Monroe County’s unemployment rate has come down fairly steadily since peaking at 9.2 percent in 2010. The rate stood at 4.2 percent in September 2015, tying its lowest level since 2008 and below both the Indiana and U.S. rates. The local September rate represents 2,745 people looking for work, compared to more than 4,000 two years earlier.

Personal Income Rising Slowly

The latest real personal income (PI) data indicate Bloomington metro residents’ real personal income in 2013 rose by less than 1 percent to a record $5.37 billion. This modest improvement sustains a growth trend that has persisted throughout the recession and recovery.

Net earnings held steady at 63 percent of total PI, while the share generated by investment income remained at 19 percent (2 points lower than in 2007). Government retirement benefit payments remained at 16 percent of total PI, a couple of points above their share during the recession. Income maintenance and unemployment benefits accounted for only 2 percent of total PI in the Bloomington area, down slightly from 2012.

The metro area’s per capita personal income (PCPI) actually decreased 1.3 percent in 2013, in contrast to the prior year’s 1.6 percent increase. At the county level, Monroe County’s $32,892 PCPI ranked 83rd among Indiana counties, well below the state figure of $38,622. The relatively low per-capita values reflect the large number of students in the local population. Most student incomes tend to be low, so college towns typically occupy lower rungs of the PCPI ladder.3

An encouraging observation in the personal income data reveals that the Bloomington metro area average earnings-per-job has climbed nearly 17 percent since 2007.

Housing Market Strengthening

Monroe County year-to-date closed home sales through September 2015 were 15 percent above 2014’s pace, a solid growth rate. Median sale prices for the same period rose 4 percent, and the inventory of homes on the market in September was down 11 percent vs. a year earlier. The latter trend resulted in barely enough supply of homes to meet six months’ demand. This tightening of supply suggests a continued rise in home prices in the year ahead.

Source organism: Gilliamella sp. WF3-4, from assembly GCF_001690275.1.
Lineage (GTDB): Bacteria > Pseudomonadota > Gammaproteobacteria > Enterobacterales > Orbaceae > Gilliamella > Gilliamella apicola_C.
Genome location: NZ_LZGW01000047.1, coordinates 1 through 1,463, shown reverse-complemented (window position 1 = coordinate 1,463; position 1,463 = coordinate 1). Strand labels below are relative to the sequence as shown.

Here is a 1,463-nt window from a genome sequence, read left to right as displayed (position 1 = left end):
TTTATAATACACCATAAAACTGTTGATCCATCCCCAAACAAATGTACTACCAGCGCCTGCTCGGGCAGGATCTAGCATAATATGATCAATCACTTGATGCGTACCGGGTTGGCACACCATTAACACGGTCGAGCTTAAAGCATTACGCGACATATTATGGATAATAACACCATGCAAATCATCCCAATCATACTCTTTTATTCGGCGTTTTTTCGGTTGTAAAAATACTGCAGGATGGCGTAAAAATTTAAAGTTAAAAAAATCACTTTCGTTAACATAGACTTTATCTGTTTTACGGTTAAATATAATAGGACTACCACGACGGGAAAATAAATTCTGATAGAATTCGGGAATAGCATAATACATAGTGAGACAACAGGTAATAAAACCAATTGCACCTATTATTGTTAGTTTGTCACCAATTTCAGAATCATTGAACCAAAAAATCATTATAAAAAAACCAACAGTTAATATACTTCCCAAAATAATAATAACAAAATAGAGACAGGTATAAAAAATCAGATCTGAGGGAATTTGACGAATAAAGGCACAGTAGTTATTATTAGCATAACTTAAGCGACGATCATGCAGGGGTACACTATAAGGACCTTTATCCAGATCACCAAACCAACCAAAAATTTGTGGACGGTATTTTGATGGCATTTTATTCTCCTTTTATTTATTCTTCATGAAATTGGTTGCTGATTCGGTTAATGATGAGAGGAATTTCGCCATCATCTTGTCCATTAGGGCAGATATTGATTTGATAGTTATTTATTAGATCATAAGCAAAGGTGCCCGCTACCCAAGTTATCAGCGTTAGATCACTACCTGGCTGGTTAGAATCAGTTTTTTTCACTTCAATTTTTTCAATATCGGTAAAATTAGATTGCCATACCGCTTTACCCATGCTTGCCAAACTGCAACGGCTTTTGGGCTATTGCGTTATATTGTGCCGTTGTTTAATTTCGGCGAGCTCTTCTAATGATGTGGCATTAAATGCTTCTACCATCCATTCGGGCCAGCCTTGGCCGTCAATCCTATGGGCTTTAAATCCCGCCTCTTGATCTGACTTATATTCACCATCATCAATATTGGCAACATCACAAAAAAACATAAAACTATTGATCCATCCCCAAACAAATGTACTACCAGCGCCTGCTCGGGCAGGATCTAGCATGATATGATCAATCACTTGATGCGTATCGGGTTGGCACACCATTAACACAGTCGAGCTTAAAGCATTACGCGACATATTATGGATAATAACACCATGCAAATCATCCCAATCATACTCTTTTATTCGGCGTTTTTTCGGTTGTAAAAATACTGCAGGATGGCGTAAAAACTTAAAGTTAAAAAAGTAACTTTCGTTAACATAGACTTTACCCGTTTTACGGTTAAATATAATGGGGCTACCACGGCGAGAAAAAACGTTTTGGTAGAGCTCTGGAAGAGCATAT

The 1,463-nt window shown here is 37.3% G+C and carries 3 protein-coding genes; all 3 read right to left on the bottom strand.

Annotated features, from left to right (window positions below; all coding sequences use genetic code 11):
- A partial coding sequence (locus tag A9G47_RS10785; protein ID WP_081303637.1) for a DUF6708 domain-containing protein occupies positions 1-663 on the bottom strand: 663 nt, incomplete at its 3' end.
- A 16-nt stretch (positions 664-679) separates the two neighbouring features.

Local building permits in 2013 and 2014 for residential construction were at their highest levels since 2007, and 2015-to-date is not far behind. Figure 2, comparing January-to-September periods year over year, shows that though the number of housing units permitted so far in 2015 is well behind the last few years, the value of the construction remains relatively high. This suggests that upscale housing accounts for an increasing share of recent building activity.

Figure 2: Monroe County Residential Building Permits


Source: IBRC, using U.S. Census Bureau data

The Year Ahead

The IBRC’s Center for Econometric Model Research forecasts 2016 employment growth of about 2 percent for the Bloomington metro area, and personal income growth around 4 percent. These predictions rank Bloomington in the top handful of Indiana’s 14 metropolitan areas. This growth forecast reflects gradual improvement in the national and state economies, continued population growth, further momentum in construction and in professional and technical services, and a strengthening housing market.


  1. The U.S. Bureau of Economic Analysis issues GDP figures in multiple waves of revision. The advance statistics are the timeliest, but are based on data that are incomplete or subject to further revision by the source agency. Revised statistics based on more complete data will be released in 2016.
  2. Some of the growth may reflect the fact that first quarter 2014 was plagued by the so-called “Polar Vortex,” a long period of unusually wintry weather, whereas 2015 began comparatively mildly.
  3. IU fans may take some consolation in noting that Tippecanoe County ranked 87th (www.bea.gov/newsreleases/regional/lapi/2014/pdf/lapi1114.pdf).